Georgian Court University’s Janice Warner, Ph.D., dean of the GCU School of Business and Digital Media, is one of 30 higher education administrators nationwide selected for the Council of Independent Colleges’ (CIC) 2016–2017 Senior Leadership Academy.
Individuals chosen for the yearlong program are administrators or faculty leaders identified by their institutions as having the potential for senior leadership in independent colleges or universities. Dr. Warner will participate in an opening seminar in New Orleans, November 4–6, 2016, and a closing seminar in Washington, D.C., June 22–24, 2017. She also will undertake a mentoring program, work with experts in various aspects of higher education administration, participate in webinars, engage in a series of readings and case studies during the academic year, and follow a professional experiential plan to “fill the gaps” needed for career advancement.
The academy is designed to prepare prospective leaders to assume positions as the chief officers in any division—including academic affairs, student affairs, finance, enrollment management, and advancement—in independent higher education.
“The need to prepare future leaders of colleges and universities has never been greater because the generation of people now in senior leadership positions on campus is rapidly approaching retirement,” said CIC President Richard Ekman. “Competition for the available places in the program was intense, and the review committee found the nomination materials to be most impressive. They (and I) believe that Janice Warner has the potential for highly effective leadership in a position of senior responsibility on campus.”
In addition to leading the GCU School of Business and Digital Media, Dr. Warner teaches various classes in strategy, e-commerce, business statistics and probability, management decision-making, project management and information systems. During her tenure as dean, the business school enrollment has grown, and its name was changed in 2015 to better reflect the critical nature of communication in today’s business environment. The school also opened its International Collaboration Center and launched partnerships with university business programs in London, Bhutan, Tanzania, and other countries.
Dr. Warner’s research interests include business analytics, strategic use of technology in management, and higher education pedagogy for business. She is on GCU’s Global Transformation Initiative Committee and is a Monmouth Ocean Development Council representative and board member. She is also a Lakewood Chamber of Commerce representative and board member. She earned a B.S. and M.S. in Electrical Engineering from Columbia University and an M.B.A. and Ph.D. in Management from Rutgers University.
“I am thankful that Georgian Court continually supports my growth and development as an academic leader. Being part of the continued growth and improvement of Georgian Court is a fulfilling experience,” she said.
The CIC leadership program has a history of helping campus administrators achieve greater success. Sixty-one percent of participants in the first Senior Leadership Academy cohort (2010–2011) have advanced in their careers, and 19 percent of participants in the most recently completed cohort (2014–2015) already have earned more advanced positions.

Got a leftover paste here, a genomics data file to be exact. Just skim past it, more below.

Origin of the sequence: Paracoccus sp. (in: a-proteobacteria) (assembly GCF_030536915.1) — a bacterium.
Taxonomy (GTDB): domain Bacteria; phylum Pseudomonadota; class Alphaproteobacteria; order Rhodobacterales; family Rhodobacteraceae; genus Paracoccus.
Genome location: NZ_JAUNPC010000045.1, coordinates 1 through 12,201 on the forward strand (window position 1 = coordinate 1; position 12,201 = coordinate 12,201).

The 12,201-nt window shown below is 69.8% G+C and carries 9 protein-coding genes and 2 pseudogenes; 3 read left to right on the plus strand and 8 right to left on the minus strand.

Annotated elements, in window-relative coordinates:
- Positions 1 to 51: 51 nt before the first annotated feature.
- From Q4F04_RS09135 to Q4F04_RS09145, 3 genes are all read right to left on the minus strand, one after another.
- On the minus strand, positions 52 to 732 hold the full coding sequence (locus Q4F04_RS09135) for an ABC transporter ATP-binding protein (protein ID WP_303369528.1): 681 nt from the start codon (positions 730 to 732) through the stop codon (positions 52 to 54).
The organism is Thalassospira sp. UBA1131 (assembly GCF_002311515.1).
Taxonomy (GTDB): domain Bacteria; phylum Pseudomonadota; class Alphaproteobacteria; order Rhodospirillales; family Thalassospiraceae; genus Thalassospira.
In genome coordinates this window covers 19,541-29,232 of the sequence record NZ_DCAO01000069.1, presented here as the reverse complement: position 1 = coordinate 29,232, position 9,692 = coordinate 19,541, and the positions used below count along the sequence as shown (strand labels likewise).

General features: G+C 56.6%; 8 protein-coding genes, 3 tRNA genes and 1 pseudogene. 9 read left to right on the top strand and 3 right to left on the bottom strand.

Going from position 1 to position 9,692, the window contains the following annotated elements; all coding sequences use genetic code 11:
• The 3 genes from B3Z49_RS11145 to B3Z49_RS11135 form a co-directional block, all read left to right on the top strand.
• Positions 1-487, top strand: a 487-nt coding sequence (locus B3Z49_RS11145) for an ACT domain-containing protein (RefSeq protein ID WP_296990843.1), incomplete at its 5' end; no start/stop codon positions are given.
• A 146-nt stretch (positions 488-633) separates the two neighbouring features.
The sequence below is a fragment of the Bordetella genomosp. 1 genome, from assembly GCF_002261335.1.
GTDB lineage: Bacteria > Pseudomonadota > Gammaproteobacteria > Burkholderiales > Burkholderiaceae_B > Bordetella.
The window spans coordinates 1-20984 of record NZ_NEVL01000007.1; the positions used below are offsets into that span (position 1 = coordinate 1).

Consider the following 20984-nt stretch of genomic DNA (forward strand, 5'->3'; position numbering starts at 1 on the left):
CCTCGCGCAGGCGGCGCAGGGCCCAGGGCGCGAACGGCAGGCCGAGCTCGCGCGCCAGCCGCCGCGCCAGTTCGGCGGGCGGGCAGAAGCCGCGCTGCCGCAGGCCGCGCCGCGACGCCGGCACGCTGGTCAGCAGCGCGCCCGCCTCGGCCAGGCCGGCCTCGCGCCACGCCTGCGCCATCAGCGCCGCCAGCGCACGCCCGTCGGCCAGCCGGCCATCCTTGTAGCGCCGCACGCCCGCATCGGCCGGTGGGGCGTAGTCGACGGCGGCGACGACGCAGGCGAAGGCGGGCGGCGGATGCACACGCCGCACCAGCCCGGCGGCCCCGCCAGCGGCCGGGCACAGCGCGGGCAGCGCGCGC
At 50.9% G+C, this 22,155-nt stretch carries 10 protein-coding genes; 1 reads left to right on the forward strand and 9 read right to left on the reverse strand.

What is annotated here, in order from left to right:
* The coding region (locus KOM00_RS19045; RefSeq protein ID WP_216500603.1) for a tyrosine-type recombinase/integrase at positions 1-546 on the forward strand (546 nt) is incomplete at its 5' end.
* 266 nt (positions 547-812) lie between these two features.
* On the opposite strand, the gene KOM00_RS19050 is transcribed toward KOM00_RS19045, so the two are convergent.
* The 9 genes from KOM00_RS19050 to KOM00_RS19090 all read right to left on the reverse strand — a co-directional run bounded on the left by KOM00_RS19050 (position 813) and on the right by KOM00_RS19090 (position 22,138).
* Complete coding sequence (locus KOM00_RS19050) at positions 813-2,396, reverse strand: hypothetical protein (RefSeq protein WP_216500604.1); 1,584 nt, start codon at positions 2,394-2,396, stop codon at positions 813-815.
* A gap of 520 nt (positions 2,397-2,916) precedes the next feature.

“These indicators suggest that CIC is helping to meet the leadership needs of higher education by offering highly effective leadership development programs for modest fees to member institutions,” Mr. Ekman said.
The academy is co-sponsored by CIC and the American Academic Leadership Institute (AALI). Tom Kepple, president of AALI and president emeritus of Juniata College (PA), is the program director. Visit www.cic.edu/SeniorLeadershipAcademy for more information.
About the Senior Leadership Academy sponsors
The Council of Independent Colleges is an association of 765 nonprofit independent colleges and universities and higher education affiliates and organizations that has worked since 1956 to support college and university leadership, advance institutional excellence, and enhance public understanding of private higher education’s contributions to society. CIC is the major national organization that focuses on providing services to leaders of independent colleges and universities as well as conferences, seminars, and other programs that help institutions to improve educational quality, administrative and financial performance, and institutional visibility. CIC conducts the largest annual conferences of college and university presidents and of chief academic officers. CIC also provides support to state fundraising associations that organize programs and generate contributions for private colleges and universities. The Council is headquartered at One Dupont Circle in Washington, DC.
The American Academic Leadership Institute provides leadership identification and development programs across all sectors of public and private higher education. AALI creates and implements programs and assistance for academic leaders in various administrative positions enabling them to be successful in their roles and to advance the institutions they serve. In addition, AALI supports research and publications and consults with academic leaders and boards of trustees concerning traditional and emerging issues facing higher education and its governance. Headquartered in Washington, DC, AALI and its predecessor organizations have participated in the advancement of higher education for over 30 years. A subsidiary of AALI, Academic Search Inc. (ASI), one of the nation’s premier search firms since 1976, provides significant funds each year to support AALI leadership development programs. The ASI subsidy allows AALI programs to be offered at a comparatively low price.
Story contributed by GCU business major Sebastian Mikuska ’16, an intern in the GCU Office of Marketing & Communications.